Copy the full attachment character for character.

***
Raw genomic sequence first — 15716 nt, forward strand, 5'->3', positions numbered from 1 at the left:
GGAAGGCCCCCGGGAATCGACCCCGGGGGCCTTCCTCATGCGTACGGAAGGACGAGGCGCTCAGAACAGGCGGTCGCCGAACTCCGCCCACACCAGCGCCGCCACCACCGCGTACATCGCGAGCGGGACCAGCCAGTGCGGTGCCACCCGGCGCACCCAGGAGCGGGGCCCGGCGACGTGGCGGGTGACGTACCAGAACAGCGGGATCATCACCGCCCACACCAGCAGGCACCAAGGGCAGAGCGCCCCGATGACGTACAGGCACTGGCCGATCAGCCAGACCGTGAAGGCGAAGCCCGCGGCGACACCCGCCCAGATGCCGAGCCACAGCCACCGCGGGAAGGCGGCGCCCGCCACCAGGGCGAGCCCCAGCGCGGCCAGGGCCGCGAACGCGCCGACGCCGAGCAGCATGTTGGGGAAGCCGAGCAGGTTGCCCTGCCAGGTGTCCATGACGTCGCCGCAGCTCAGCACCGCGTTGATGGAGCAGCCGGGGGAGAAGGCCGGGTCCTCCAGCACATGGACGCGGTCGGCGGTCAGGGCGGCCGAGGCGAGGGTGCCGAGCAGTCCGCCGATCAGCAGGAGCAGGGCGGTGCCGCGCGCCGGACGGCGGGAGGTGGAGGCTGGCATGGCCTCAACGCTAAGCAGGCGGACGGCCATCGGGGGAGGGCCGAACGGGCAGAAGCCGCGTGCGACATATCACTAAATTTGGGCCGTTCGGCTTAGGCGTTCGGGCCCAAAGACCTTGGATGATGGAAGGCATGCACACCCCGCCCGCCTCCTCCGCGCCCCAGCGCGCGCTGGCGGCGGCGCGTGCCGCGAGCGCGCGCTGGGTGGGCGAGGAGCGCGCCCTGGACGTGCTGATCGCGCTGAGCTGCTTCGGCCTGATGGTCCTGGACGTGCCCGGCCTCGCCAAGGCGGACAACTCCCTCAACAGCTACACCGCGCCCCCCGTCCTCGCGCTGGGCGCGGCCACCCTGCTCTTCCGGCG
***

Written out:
Raw genomic sequence first — 15716 nt, forward strand, 5'->3', positions numbered from 1 at the left:
GGAAGGCCCCCGGGAATCGACCCCGGGGGCCTTCCTCATGCGTACGGAAGGACGAGGCGCTCAGAACAGGCGGTCGCCGAACTCCGCCCACACCAGCGCCGCCACCACCGCGTACATCGCGAGCGGGACCAGCCAGTGCGGTGCCACCCGGCGCACCCAGGAGCGGGGCCCGGCGACGTGGCGGGTGACGTACCAGAACAGCGGGATCATCACCGCCCACACCAGCAGGCACCAAGGGCAGAGCGCCCCGATGACGTACAGGCACTGGCCGATCAGCCAGACCGTGAAGGCGAAGCCCGCGGCGACACCCGCCCAGATGCCGAGCCACAGCCACCGCGGGAAGGCGGCGCCCGCCACCAGGGCGAGCCCCAGCGCGGCCAGGGCCGCGAACGCGCCGACGCCGAGCAGCATGTTGGGGAAGCCGAGCAGGTTGCCCTGCCAGGTGTCCATGACGTCGCCGCAGCTCAGCACCGCGTTGATGGAGCAGCCGGGGGAGAAGGCCGGGTCCTCCAGCACATGGACGCGGTCGGCGGTCAGGGCGGCCGAGGCGAGGGTGCCGAGCAGTCCGCCGATCAGCAGGAGCAGGGCGGTGCCGCGCGCCGGACGGCGGGAGGTGGAGGCTGGCATGGCCTCAACGCTAAGCAGGCGGACGGCCATCGGGGGAGGGCCGAACGGGCAGAAGCCGCGTGCGACATATCACTAAATTTGGGCCGTTCGGCTTAGGCGTTCGGGCCCAAAGACCTTGGATGATGGAAGGCATGCACACCCCGCCCGCCTCCTCCGCGCCCCAGCGCGCGCTGGCGGCGGCGCGTGCCGCGAGCGCGCGCTGGGTGGGCGAGGAGCGCGCCCTGGACGTGCTGATCGCGCTGAGCTGCTTCGGCCTGATGGTCCTGGACGTGCCCGGCCTCGCCAAGGCGGACAACTCCCTCAACAGCTACACCGCGCCCCCCGTCCTCGCGCTGGGCGCGGCCACCCTGCTCTTCCGGCG